Leave it to Beaver!
I’m having one of those days when I feel like Maria from “The Sound of Music.” But, instead of singing about raindrops on roses and whiskers on kittens, I have the urge to sing about beaver fur pillows and Native American legends. You have to admit; it promises to be a pretty darned original song!
Oh, what the HEY! I’m going to give it a go. Everybody sing along to the tune of “My Favorite Things”!
Beaver fur pillows with Indian legends.
Bright leather runners all wrapped up as presents.
Handcrafted placemats to match your décor.
We make the things you can’t find in a store!
You see, this is one of those days when all seems right with the world and I realize that I am a very fortunate person because I get to do what I love to do, every single day. Designing new products happens to be one of my favorite things. I get to combine my love of art, history and the West. I am particularly pleased by the fact that our products are so much “bigger” than what they appear to be. To me, they’re as big as the history they represent! And few products have a bigger history than those that are crafted with beaver fur.
It would be impossible to cover the importance of the beaver in Native American folklore, in one blog post. The tales and the symbolism vary from tribe to tribe, and the legends are endless. In stories, some tribes tell of industrious beavers that persevered through adversity. That makes sense since the beaver does have a reputation for being busy! In other tribes, the beaver represents selfishness. If you’ve ever wanted to get beavers to stop destroying the trees on your land, that makes sense, as well! Some legends tell about the beaver being responsible for a worldwide flood, while others tell of the beaver equivalent of the tooth fairy.
(Slightly) Fractured Beaver Tales
Do you remember watching “Fractured Fairy Tales” on television? I used to love those. As I started collecting Native American Tales about the beaver for this blog post, I realized that I would never be able to do the original stories justice. So, I’ve decided to paraphrase a couple of my favorite beaver tales. Hopefully, they aren’t too fractured!
How the Beaver Got His Tail
The Ojibwe tell the legend of “How the Beaver Got His Tail.” In the story, the beaver was originally very proud of his fluffy tail. He went from animal to animal boasting about his attractive posterior. We’ve all heard enough mythology to know this kind of pride did not bode well for the fluffy tailed beaver. His boasting irritated the other animals. In a huff, the beaver went into the woods to cut down trees. (Cue the ominous music. Dum, dum, dum!) That is when a tree landed on the beaver’s tail and turned it into a flatso! The beaver was devastated until the Creator told him the other creatures liked him for his kindness rather than his tail. The Creator told the beaver how to utilize his flat tail for swimming and signaling. From then on, the beaver stopped his endless bragging and his popularity among the other animals soared! I wonder what his KLOUT score was.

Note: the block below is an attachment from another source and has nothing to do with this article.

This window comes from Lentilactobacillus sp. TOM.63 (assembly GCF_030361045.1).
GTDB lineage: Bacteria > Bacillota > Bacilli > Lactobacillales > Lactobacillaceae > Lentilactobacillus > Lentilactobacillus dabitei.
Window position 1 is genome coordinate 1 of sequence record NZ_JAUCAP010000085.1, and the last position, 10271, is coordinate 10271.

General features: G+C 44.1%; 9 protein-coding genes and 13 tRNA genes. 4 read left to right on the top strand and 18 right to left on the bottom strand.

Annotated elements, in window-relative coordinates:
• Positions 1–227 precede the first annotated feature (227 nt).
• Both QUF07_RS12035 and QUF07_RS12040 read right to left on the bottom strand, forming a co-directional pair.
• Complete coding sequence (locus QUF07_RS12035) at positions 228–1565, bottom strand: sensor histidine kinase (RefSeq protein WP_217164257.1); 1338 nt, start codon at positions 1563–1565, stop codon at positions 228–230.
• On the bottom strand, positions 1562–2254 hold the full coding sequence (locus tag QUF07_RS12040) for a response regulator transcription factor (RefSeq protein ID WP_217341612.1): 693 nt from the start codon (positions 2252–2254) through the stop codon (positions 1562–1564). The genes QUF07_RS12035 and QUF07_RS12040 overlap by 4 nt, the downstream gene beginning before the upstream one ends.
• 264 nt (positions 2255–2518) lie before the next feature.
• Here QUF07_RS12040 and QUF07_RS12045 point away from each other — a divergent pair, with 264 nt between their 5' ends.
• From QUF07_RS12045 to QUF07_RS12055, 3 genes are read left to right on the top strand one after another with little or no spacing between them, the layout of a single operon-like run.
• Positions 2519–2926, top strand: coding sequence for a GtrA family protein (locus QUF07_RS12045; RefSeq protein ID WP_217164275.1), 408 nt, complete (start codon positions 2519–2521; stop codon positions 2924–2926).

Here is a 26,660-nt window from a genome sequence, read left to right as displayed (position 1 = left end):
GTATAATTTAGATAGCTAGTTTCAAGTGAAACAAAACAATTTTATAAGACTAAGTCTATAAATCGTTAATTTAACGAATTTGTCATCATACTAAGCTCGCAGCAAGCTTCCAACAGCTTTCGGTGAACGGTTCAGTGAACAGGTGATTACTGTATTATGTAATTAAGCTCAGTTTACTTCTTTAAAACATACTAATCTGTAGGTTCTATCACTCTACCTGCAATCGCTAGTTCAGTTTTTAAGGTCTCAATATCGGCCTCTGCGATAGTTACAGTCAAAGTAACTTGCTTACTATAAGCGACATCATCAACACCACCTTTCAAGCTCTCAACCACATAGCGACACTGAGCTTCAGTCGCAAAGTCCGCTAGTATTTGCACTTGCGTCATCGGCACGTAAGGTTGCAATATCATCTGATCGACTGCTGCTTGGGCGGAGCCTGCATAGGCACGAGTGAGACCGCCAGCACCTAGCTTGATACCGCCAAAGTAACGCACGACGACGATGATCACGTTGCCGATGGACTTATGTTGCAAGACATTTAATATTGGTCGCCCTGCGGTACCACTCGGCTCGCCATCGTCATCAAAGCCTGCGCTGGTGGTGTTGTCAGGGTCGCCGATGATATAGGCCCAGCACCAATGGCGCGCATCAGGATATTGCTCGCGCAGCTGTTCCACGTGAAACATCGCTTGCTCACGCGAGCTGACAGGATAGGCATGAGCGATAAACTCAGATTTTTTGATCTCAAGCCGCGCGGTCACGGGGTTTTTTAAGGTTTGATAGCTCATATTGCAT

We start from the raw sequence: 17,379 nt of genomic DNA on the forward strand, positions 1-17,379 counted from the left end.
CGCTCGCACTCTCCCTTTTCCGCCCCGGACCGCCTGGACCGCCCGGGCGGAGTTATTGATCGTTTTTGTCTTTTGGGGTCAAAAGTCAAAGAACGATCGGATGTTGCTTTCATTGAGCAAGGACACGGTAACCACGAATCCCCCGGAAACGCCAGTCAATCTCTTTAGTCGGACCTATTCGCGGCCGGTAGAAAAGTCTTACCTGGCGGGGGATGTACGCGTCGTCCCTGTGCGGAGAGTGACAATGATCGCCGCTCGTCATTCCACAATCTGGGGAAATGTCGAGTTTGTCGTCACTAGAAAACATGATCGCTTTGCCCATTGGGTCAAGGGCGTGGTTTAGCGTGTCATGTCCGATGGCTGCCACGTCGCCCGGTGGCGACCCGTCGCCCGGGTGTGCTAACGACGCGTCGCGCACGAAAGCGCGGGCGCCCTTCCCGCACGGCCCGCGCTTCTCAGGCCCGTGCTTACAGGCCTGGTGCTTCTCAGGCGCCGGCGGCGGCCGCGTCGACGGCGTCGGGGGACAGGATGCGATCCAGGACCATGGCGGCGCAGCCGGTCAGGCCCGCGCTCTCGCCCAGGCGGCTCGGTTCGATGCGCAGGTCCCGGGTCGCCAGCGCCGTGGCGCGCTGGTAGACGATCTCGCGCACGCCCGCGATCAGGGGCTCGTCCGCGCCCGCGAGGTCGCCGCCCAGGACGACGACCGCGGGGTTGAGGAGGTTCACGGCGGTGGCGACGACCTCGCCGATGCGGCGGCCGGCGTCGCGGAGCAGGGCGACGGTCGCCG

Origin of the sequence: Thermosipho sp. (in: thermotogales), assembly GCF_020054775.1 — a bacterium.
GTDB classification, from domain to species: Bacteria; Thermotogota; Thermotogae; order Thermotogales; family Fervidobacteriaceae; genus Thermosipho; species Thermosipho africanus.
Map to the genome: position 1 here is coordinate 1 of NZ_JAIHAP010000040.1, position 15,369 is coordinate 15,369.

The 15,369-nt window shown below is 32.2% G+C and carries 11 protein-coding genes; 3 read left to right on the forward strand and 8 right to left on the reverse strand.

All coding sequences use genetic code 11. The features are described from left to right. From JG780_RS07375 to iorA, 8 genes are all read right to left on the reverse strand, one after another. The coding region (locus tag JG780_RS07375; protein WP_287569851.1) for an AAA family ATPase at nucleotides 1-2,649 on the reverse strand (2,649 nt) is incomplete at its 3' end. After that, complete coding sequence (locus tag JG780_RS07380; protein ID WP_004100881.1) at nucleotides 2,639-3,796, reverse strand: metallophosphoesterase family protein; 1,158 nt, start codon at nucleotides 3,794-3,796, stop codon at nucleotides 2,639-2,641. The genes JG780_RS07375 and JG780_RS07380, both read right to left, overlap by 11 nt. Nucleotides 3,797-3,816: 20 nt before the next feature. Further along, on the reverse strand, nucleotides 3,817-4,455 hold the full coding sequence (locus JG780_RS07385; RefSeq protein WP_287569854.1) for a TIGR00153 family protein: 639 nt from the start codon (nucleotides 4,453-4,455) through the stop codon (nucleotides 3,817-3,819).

The Pretty Woman
Lenape legend tells of a woman who was punished for being rude to Beaver. Long before the Julia Roberts’ movie, there was a pretty Lenape woman. She was so pretty that all of the men wanted her as a wife. But she would have none of them. One day, Beaver, Skunk and Owl had a meeting and decided they wanted her as a wife. Well, sure! That makes sense. She wouldn’t have any of the regular men. Maybe she was holding out for an animal!
She turned Owl away by saying that he was ugly and his eyes were too large. Harsh!
She turned Skunk away by saying that he was ugly and he smelled bad. Harsh, but let’s face it . . . it’s understandable.
Beaver was a clever suitor and planned a way to claim the pretty woman for his own. Beaver must have heard a fairy tale or two himself, because he knew that damsels in distress are usually much more receptive to living happily ever after. So, Beaver went to the creek and chewed through a log where the pretty woman normally stood while collecting water. The following morning, the pretty woman stood on the log and went, “Splat!” into the water. Beaver immediately went to her rescue. Before rescuing her, he proposed marriage. But, the pretty woman scorned Beaver by saying that he was ugly and that his teeth were too big and his tail was too flat. In hindsight, perhaps the pretty woman should have said she would like some time to consider his proposal on dry land. But she didn’t. So Beaver left her, and returned to Owl and Skunk, presumably because they understood his pain. In the meantime, the pretty woman was washed away and drowned.
Yeah, those Native American legends aren’t always so cheery!
Images of the Beaver can be found carved in totem poles throughout the Pacific Northwest. Cherokee and Creek tribes include a beaver dance in their ceremonial traditions. So, you see, the beaver is far more than just an animal with big teeth that fells trees and builds dams. The beaver is the stuff of which legends are made. When I admire our beaver fur bolsters, that’s what I see. I see a few of my favorite things, and I hope you do too! Have a look-see!
Happy Trails, y’all!